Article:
The point is this: if being gay was a good choice, then people would not be so passionate about the question, “Is being gay a choice?” If they feel it’s completely right to be gay, then why is it not celebrated that people make their own choice to be gay? Why do people get angry when you say being gay is a choice? Answer: Deep down they already know being gay is a sin because of the moral law written on their hearts, even if they would never admit this. And one of their best ways of coping with that nagging feeling that their doing something wrong is to justify it by saying it’s not their choice.

It’s much like our court systems today. If you can prove the criminal has a “disease” or “disorder” or is “insane,” the crime is less punishable, and in some cases not punishable at all. Since people know practicing gayness is a sin, they try to escape this reality by stating they are born with it. And yet within this argument, those justifying homosexuality are treating it like it’s some sort of bad disease you are born with. Why? Because deep down they know homosexuality is a sin, a crime in the eyes of God, which will be judged along with all other sins in God’s court.

People don’t argue about having genes that make them want to serve the poor because this is a good choice. People celebrate good choices. People like to take credit for good choices. People not wanting to take credit for being gay proves these people know it is a wrong choice.

Sometimes You Should Not Answer the Questions, “Does the Bible Say Being Gay Is a Choice?” Without First Asking Your Own Question

As exemplified through Dr. Ben Carson’s experience with the LGBT activist, some people are not asking “Does the Bible say being gay is a choice?” with ears to really hear your answer.

The Bible says that when this happens, you should not waste your time (Matthew 7:6, 2 Timothy 2:23). When you are asked a question that has hidden motives meant to trap you, do what Jesus did:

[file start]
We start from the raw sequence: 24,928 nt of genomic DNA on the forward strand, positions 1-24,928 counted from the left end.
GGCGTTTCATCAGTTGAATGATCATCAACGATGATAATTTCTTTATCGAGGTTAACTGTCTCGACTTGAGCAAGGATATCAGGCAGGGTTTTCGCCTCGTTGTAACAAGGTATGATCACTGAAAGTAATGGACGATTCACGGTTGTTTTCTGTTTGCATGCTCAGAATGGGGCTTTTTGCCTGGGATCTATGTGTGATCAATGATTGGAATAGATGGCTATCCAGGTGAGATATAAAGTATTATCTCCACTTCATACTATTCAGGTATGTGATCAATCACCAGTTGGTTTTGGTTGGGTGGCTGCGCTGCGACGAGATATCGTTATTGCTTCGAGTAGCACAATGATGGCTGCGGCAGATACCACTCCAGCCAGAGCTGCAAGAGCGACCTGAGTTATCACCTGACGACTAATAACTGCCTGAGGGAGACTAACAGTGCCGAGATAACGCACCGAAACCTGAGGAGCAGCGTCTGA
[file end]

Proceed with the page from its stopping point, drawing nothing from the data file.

And they came again to Jerusalem. And as he was walking in the temple, the chief priests and the scribes and the elders came to him, 28 and they said to him, “By what authority are you doing these things, or who gave you this authority to do them?” 29 Jesus said to them, “I will ask you one question; answer me, and I will tell you by what authority I do these things. 30 Was the baptism of John from heaven or from man? Answer me.” 31 And they discussed it with one another, saying, “If we say, ‘From heaven,’ he will say, ‘Why then did you not believe him?’ 32 But shall we say, ‘From man’?”—they were afraid of the people, for they all held that John really was a prophet. 33 So they answered Jesus, “We do not know.” And Jesus said to them, “Neither will I tell you by what authority I do these things.” (Mark 11:27-33)

They tried to trap Jesus. They wanted him to say he was the Son of God so they could crucify him. And if he said he was not the Son of God, well then they won there too. Jesus is the Son of God, a fact he proclaimed often, but rather than play into their hands, he asked them his own trapping question.

The same can be done when someone asks “Does the Bible say being gay is a choice?” Of course, if they truly want to know, you should do your best to explain the biblical truth. However, if they are only asking this so they can crucify you, then perhaps the best response is to ask a question of your own, “Do you think being gay is a good choice?” If they answer yes, then you can respond, “Then why don’t you take credit for making that good choice?” And if they answer that being gay is a bad choice, well then perhaps they are ready to hear the gospel of Jesus Christ.


So does the Bible say being gay is a choice? The Bible says all sin is a choice, including the choice to practice homosexuality.

And the Bible also says that all sin can be washed away through the gospel of Jesus Christ (John 3:16, 1 John 1:8-10). May Christians not argue with people who just want to argue. May we, instead, seek to share the gospel whenever an opportunity presents itself.